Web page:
Following are suggestions for care and maintenance of healthy voices. Many of these remedies have not been scientifically tested, but we offer them as naturopathic alternatives that may be helpful. These methods can help promote hydration, reduce irritation or inflammation, and reduce acid reflux symptoms. However, if you are experiencing voice changes or think you sustained a voice injury, please seek out care with a multidisciplinary treatment team. These are not suggested as alternative care for voice injury or voice disorders but can supplement the program you develop with your voice team.

  • Glutagenics for mild reflux and gastric discomfort: This is a powder of aloe, DGL, and glutamine.  What we actually know: Aloe has anti-inflammatory and anti-bacterial properties, DGL decreases aspirin induced gastric ulcers, glutamine can aid in the repair of the gut and protect the esophagus during radiation.
  • Gould’s gargle for throat pain or irritation:  1 cup water, .5 tsp kosher salt, 5 tsp baking soda, 5 tsp light corn syrup or maple syrup.  What we actually know: This mixture is hydrating as it is saline, and clinically soothing to a sore throat.
  • Aloe manuka honey slurry for throat pain or irritation: 2 oz aloe vera juice with manuka honey mixed in.  Gargle and swallow with this several times per day. What we actually know: Aloe has anti-inflammatory and anti-bacterial properties. Manuka honey also has anti-inflammatory and anti-bacterial properties. Both may be helpful in wound healing.
  • Arnica: For vocal fold hemorrhage and inflammation (this should be diagnosed by a physician).
  • 30C potency tablets: Place 4 beneath the tongue 2 times per day.  What we actually know: Plastic surgery literature and research shows that this may help to decrease and speed the recovery of bruising in facelifts and nasal surgery.  There is some controversy as to whether this is accurate.  There is no research on its effect on vocal fold hemorrhages but there is minimal risk with possible benefit.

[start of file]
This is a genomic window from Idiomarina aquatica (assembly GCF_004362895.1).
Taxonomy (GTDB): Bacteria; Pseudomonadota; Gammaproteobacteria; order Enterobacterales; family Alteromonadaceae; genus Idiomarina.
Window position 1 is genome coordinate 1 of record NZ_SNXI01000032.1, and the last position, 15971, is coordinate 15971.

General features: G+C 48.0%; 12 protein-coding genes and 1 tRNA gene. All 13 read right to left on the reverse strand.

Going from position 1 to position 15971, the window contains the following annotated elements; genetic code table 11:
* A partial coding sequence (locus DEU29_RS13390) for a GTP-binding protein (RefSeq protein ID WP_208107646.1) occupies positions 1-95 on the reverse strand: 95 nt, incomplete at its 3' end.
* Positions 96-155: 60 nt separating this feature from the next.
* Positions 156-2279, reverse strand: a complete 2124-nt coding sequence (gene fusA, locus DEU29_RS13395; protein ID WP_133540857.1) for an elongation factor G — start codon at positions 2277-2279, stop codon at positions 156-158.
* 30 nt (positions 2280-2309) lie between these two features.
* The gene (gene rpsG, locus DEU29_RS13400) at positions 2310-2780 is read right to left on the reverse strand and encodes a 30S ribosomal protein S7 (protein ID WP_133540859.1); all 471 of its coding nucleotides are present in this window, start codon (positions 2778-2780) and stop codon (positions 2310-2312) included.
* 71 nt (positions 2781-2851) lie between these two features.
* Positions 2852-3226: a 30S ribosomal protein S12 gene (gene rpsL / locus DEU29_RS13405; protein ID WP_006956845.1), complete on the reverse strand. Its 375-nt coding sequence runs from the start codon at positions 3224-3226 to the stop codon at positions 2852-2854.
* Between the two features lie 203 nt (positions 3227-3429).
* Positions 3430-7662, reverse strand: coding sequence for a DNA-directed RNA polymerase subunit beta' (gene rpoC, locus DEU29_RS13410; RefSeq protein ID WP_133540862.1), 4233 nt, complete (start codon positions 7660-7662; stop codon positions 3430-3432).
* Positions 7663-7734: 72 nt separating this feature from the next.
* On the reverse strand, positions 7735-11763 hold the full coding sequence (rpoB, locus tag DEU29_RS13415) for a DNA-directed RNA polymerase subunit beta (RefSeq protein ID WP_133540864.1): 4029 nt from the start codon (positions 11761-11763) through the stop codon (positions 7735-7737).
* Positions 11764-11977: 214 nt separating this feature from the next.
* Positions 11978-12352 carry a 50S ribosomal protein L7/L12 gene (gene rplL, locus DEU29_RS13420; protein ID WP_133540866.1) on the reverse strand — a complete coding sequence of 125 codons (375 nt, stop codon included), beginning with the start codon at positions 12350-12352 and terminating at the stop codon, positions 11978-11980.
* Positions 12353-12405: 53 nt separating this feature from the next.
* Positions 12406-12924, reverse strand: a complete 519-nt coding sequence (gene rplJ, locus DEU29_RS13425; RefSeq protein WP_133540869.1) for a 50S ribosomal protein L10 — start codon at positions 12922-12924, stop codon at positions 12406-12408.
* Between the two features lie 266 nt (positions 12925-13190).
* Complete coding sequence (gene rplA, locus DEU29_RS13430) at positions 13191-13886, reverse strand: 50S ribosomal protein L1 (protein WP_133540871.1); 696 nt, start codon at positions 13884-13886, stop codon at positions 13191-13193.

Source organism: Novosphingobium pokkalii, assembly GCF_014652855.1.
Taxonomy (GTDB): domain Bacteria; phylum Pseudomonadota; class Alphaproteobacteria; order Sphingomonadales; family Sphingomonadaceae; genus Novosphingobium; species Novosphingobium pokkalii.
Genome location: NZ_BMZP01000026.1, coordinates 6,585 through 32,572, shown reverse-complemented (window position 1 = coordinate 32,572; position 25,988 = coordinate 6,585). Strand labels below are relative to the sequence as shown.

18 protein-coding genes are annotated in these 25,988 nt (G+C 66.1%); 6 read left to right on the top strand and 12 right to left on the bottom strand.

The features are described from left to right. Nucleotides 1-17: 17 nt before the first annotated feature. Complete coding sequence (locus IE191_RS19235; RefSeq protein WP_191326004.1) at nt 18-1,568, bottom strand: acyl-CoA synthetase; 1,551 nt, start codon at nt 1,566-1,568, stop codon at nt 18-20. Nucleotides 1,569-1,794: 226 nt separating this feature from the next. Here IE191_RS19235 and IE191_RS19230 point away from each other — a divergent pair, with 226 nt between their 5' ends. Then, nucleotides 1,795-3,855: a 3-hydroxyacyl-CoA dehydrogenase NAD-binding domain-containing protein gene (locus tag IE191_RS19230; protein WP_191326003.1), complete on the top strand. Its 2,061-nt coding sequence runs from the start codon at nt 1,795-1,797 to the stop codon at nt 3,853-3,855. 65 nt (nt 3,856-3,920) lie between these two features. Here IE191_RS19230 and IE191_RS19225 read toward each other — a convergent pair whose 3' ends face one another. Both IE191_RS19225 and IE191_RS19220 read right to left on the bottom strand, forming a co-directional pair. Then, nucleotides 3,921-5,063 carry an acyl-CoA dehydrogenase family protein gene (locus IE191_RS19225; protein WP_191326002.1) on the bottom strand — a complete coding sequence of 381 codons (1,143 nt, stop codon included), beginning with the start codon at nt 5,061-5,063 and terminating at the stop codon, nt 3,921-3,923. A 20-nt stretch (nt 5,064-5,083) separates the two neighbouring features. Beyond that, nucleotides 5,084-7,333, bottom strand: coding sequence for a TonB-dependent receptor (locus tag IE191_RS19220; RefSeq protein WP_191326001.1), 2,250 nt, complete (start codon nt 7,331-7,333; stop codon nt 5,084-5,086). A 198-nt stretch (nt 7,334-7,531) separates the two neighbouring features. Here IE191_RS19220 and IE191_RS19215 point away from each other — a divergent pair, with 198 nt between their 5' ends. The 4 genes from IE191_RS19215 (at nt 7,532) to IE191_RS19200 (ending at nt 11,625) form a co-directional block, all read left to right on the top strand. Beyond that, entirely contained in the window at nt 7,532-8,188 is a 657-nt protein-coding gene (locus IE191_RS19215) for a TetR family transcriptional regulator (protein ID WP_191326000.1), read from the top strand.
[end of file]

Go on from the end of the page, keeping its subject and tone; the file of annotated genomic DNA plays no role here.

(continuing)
• Apple cider vinegar: Most likely this is very bad for reflux and throat. We do not recommend its use for any ailment. We work hard to decrease the acid in our diet for our reflux, yet some believe apple cider vinegar is good for this. What we actually know: Apple cider vinegar is acid and has the same pH as hydrochloric acid.  Apple cider has been moderately studied. While it does decrease cholesterol and diabetes in rats, it has not been shown to be helpful in reflux and digestion.
  • Diet: Maintain a healthy, well-rounded diet of mostly vegetables and some meat or fish.  Avoid processed foods when possible.  Avoid eating within 2-3 hours of bedtime.
  • Rest: Be sure to get 7-8 hours of sleep per night and take rest breaks if feeling fatigued throughout your day.
  • Exercise: Maintain good health through regular exercise to keep body in shape, to maintain proper alignment for breathing and voice use, and to reduce stress levels
  • Relaxation: Meditation, gentle stretching or Yoga, progressive relaxation, and mindfulness techniques can also help reduce stress and tension in the body and calm the mind.

You are a vocal athlete and your whole body needs to be rested and cared for, not just your voice.